Peer Firm Financial Reporting Behavior During and After Aggressive Financial Reporting Within Their Industry

dc.contributor.advisorNwaeze, Emeka
dc.contributor.advisorYin, Jennifer
dc.contributor.authorTurner, Michael C.
dc.contributor.committeeMemberLopez, Dennis
dc.contributor.committeeMemberMiller, Stewart
dc.creator.orcidhttps://orcid.org/0000-0002-8714-057X
dc.date.accessioned2024-03-08T16:00:31Z
dc.date.available2024-03-08T16:00:31Z
dc.date.issued2018
dc.descriptionThis item is available only to currently enrolled UTSA students, faculty or staff. To download, navigate to Log In in the top right-hand corner of this screen, then select Log in with my UTSA ID.
dc.description.abstractIn the United States, numerous examples exist of SEC registrants engaging in aggressive financial reporting. These instances often attract the attention of stockholders and regulators, as evidenced in existing research investigating the consequences of indulging in aggressive financial reporting. In addition to known cases of aggressive financial reporting, numerous examples exist of non-enforced firms engaging in aggressive accounting practices. However, it is unclear if the peer firms (those firms not directly involved in the nefarious accounting activities) respond to aggressive accounting by mirroring or ignoring such behavior. Additionally, when the enforcer is active within their industry, it is unclear if peer firms alter their accounting practices in hopes to avoid attracting the regulator's attention, or if the peers take the position that their financial reporting is according to GAAP and, therefore, there is no perceived risk of an imminent investigation into their respective firms. Using a unique set of data, I analyze peer firm behavior before, during, and after an industry firm engages in aggressive accounting practices. The findings suggest that peer firms trade a decrease in earnings management via discretionary accruals for an increase in real earnings management when an aggressive firm ceases its aggressive financial reporting. Further, the evidence reveals that the knowledge of SEC enforcement activity in a Peer Firm's industry is the greatest motivator to report lower earnings management, both via discretionary accruals and real earnings management.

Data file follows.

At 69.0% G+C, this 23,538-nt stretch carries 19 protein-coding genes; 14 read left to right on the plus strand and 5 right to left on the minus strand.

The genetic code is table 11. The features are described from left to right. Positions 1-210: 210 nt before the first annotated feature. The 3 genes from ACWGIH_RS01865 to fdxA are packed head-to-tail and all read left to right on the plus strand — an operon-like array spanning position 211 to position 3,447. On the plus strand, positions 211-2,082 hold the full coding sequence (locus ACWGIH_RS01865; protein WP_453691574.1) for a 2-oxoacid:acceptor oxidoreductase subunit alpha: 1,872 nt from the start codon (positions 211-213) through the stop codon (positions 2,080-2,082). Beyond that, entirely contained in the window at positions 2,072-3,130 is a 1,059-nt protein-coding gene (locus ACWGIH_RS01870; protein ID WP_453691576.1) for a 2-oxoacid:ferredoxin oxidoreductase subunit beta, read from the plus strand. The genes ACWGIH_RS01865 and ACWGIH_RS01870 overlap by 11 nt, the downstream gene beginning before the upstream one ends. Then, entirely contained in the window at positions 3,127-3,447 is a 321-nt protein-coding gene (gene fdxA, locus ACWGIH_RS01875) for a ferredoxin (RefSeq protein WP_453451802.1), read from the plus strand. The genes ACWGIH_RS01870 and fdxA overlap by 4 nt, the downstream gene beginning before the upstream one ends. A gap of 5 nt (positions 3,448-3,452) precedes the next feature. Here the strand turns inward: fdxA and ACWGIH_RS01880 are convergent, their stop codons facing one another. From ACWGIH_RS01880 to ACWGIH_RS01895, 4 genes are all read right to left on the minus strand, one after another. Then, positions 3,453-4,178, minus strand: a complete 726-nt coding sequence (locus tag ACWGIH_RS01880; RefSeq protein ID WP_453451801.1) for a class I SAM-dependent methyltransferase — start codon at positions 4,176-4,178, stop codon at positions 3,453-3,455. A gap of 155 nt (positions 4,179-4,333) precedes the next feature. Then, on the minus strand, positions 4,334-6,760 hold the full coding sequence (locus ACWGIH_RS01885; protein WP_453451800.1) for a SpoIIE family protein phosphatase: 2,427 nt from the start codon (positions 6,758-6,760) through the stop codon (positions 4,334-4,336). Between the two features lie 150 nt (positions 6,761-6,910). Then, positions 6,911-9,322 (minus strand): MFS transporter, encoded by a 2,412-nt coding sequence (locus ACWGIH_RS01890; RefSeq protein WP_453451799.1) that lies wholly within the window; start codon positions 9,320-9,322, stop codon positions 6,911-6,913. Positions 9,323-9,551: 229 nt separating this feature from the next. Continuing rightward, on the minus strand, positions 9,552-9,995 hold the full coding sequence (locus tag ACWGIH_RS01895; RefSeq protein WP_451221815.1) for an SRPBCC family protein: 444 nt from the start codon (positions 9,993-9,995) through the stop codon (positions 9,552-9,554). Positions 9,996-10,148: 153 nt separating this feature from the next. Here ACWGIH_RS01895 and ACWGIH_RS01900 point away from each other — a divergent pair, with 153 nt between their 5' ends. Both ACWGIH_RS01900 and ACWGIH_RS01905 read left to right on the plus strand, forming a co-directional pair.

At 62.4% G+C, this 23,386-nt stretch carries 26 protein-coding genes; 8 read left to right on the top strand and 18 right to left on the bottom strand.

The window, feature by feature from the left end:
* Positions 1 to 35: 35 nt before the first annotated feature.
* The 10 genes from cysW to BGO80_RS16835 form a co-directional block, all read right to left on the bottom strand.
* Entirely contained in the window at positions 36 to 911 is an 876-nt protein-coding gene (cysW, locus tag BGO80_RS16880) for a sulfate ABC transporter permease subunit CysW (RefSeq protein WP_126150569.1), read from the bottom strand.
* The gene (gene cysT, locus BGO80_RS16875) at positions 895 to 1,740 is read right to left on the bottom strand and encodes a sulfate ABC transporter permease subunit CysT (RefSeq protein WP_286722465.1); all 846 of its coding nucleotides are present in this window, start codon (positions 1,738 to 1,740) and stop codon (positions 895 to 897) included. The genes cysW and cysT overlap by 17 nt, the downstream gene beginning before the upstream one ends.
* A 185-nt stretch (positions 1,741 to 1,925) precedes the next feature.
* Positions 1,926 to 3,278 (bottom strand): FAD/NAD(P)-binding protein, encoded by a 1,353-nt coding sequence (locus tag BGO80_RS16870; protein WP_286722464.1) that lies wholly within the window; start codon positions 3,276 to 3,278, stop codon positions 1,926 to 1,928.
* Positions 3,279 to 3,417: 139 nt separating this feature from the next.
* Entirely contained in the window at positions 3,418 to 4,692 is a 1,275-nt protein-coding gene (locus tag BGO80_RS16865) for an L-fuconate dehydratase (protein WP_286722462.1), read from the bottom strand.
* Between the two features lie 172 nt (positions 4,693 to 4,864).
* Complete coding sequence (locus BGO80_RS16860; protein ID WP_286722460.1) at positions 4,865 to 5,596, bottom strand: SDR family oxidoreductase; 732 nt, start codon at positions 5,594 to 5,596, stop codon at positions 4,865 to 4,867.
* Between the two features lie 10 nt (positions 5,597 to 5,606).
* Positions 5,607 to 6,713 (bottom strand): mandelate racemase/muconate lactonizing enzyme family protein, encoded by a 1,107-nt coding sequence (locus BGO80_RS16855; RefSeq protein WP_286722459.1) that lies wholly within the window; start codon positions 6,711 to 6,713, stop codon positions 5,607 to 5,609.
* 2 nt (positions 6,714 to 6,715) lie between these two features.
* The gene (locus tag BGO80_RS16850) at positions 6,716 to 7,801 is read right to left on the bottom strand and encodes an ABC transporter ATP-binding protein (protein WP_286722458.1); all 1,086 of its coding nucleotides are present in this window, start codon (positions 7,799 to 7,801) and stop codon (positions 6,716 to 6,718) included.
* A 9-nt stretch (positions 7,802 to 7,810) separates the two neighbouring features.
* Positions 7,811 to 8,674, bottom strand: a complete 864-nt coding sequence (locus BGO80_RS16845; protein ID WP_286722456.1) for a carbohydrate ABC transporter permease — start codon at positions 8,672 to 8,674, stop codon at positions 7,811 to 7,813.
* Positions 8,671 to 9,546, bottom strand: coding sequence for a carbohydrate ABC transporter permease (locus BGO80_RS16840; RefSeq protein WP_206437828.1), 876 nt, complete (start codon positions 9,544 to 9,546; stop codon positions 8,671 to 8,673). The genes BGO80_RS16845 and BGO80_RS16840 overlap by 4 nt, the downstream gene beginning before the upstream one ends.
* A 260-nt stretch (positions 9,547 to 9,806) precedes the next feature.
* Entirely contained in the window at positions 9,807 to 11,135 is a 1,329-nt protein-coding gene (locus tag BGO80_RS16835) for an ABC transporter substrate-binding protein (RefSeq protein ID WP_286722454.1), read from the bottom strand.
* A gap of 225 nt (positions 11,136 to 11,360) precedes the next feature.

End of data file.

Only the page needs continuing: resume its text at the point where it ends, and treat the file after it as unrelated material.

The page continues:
dc.description.departmentAccounting
dc.format.extent124 pages
dc.format.mimetypeapplication/pdf
dc.identifier.isbn9780438300491
dc.identifier.urihttps://hdl.handle.net/20.500.12588/5985
dc.languageen
dc.subjectEarnings Management
dc.subjectRegulation
dc.subject.classificationAccounting
dc.titlePeer Firm Financial Reporting Behavior During and After Aggressive Financial Reporting Within Their Industry
dc.typeThesis
dc.type.dcmiText
dcterms.accessRightspq_closed
thesis.degree.departmentAccounting
thesis.degree.grantorUniversity of Texas at San Antonio
thesis.degree.levelDoctoral
thesis.degree.nameDoctor of Philosophy

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